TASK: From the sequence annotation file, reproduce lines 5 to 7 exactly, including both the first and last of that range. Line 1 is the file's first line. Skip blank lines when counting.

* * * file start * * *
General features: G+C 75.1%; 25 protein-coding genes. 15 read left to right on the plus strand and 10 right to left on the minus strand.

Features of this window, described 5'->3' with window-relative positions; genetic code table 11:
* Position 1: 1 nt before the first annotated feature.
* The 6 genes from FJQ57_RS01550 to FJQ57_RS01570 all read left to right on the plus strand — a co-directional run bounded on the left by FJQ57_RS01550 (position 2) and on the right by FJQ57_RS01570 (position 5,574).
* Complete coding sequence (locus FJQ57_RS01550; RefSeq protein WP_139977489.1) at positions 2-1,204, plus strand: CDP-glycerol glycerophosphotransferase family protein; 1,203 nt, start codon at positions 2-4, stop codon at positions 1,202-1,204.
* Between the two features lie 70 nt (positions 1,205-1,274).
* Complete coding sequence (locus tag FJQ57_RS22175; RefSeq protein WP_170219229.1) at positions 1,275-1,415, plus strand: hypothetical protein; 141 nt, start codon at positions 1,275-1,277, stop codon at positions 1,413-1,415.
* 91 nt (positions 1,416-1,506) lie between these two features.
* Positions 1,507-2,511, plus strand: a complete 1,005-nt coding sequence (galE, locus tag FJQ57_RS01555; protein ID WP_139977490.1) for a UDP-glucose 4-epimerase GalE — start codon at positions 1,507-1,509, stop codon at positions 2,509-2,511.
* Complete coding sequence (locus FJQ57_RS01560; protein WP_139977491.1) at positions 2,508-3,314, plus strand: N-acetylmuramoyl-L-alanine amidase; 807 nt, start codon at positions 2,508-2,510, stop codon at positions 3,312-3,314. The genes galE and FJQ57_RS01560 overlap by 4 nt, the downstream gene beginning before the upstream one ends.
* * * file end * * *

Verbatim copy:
* Complete coding sequence (locus FJQ57_RS01550; RefSeq protein WP_139977489.1) at positions 2-1,204, plus strand: CDP-glycerol glycerophosphotransferase family protein; 1,203 nt, start codon at positions 2-4, stop codon at positions 1,202-1,204.
* Between the two features lie 70 nt (positions 1,205-1,274).
* Complete coding sequence (locus tag FJQ57_RS22175; RefSeq protein WP_170219229.1) at positions 1,275-1,415, plus strand: hypothetical protein; 141 nt, start codon at positions 1,275-1,277, stop codon at positions 1,413-1,415.